Archive for July, 2012

Making Sense of Nonsense: Enhancing Corporate Governance Through Compliance

Friday, July 20th, 2012

by Peita Lin

“It is not from the benevolence of the butcher, the brewer, or the baker that we expect our dinner, but from their regard to their own interest.” — Adam Smith

While not the first to make such an assertion, much of modern capitalism works under the assumption that the inherent vices that drive human behaviour, namely self-interest and the inordinate accumulation of wealth are thought to be in aggregate beneficial for society. As a certain fictional investor once so eloquently remarked ‘greed, for a lack of better word, is good’.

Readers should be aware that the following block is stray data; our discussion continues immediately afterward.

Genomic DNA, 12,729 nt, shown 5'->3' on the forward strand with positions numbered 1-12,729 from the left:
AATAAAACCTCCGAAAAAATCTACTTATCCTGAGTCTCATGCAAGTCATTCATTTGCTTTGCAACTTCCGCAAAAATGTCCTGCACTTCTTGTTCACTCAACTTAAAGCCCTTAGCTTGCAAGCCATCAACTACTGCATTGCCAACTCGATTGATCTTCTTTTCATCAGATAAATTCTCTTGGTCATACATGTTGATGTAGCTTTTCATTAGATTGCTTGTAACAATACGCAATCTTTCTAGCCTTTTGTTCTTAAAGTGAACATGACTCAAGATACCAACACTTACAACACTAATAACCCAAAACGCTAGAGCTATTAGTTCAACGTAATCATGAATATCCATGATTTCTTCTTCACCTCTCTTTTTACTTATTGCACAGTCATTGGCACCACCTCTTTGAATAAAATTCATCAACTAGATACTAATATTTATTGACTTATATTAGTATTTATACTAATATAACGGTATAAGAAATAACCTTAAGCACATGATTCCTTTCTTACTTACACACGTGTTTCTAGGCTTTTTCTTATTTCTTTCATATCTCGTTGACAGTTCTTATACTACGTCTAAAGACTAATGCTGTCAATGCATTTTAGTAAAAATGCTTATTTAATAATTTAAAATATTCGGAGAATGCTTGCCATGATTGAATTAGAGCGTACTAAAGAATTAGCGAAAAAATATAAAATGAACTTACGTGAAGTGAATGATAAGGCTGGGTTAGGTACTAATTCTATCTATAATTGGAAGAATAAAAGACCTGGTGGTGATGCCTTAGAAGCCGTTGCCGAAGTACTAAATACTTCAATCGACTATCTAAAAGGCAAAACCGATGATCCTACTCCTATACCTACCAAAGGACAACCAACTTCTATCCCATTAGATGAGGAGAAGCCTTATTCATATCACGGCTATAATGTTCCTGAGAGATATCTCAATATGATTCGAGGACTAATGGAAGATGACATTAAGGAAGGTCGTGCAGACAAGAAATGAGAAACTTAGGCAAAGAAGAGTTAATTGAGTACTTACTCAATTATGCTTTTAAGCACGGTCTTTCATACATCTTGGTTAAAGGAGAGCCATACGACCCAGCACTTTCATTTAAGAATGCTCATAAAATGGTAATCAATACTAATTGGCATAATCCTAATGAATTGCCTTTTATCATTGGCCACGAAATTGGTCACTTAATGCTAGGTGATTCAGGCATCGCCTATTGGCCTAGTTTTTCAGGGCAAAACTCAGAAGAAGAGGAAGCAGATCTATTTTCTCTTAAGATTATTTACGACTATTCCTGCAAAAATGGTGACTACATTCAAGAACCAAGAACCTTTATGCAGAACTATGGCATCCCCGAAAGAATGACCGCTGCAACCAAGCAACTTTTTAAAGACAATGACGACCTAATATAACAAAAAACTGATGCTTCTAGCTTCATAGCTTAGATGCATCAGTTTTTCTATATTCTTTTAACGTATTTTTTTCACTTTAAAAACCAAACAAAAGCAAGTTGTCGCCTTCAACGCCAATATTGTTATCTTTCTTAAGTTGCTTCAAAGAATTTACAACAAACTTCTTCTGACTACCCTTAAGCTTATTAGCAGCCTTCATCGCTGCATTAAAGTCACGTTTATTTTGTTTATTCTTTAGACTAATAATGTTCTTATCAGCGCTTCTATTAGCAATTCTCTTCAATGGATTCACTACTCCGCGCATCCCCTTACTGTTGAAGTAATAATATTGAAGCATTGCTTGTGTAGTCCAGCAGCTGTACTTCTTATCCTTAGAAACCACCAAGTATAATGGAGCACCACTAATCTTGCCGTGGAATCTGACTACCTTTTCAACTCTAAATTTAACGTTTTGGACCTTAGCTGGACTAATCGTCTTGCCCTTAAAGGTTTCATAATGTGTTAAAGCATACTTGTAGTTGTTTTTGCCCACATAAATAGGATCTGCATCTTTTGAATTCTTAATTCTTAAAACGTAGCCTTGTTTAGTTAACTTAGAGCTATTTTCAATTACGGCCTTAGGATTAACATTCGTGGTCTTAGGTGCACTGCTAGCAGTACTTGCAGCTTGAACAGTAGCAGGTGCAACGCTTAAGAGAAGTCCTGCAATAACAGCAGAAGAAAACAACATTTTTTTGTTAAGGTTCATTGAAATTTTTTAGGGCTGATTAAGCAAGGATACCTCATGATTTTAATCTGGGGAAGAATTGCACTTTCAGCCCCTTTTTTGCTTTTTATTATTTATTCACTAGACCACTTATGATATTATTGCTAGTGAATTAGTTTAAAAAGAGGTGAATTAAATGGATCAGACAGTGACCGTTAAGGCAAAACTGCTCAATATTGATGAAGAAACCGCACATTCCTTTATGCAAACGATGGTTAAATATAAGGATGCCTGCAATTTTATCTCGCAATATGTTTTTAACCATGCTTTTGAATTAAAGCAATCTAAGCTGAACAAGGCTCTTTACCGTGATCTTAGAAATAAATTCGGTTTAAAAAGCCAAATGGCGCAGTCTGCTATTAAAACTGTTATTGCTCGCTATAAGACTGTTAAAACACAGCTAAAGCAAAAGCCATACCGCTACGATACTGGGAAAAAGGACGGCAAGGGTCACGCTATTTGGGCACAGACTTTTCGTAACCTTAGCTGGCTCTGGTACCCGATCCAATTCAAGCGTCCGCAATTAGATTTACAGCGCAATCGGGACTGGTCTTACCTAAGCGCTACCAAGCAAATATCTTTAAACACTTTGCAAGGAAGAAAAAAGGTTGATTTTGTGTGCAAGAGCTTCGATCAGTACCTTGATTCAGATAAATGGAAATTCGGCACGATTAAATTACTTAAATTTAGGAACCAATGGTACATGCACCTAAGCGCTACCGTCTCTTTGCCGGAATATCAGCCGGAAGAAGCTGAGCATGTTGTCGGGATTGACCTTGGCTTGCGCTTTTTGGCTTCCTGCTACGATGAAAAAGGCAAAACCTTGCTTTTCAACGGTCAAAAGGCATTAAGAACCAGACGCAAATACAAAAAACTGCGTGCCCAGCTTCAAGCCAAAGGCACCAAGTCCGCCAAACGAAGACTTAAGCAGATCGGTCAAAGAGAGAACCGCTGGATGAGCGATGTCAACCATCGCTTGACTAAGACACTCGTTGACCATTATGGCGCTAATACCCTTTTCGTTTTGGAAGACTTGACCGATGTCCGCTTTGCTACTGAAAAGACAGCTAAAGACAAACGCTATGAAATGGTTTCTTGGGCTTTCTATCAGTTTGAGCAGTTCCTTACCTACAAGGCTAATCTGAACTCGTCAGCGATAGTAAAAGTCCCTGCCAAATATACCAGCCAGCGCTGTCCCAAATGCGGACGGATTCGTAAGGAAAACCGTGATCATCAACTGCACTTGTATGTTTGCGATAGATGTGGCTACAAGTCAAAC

We’re all utility maximisers and corporate executives, as the fittest specimens of this criterion, serve to remind the rest of us why we’re not making seven digit salaries. The greedy tendencies that drives and motivates their success are often at times to the detriment of others; and therein lies the fundamental problem underpinning much of corporate governance. We expect them, the executives and managers, to act ruthlessly in competition but fairly in the allocation of accrued benefits to us, the faceless shareholders. The technical term is ‘agency conflict’ and a great deal of time has been spent detailing and proposing solutions to this problem with varying degrees of success. A quick definition for the uninformed: the separation between ownership and control in an incorporated firm creates tensions between the interests of the principal and agent thereby creating a position of moral hazard.

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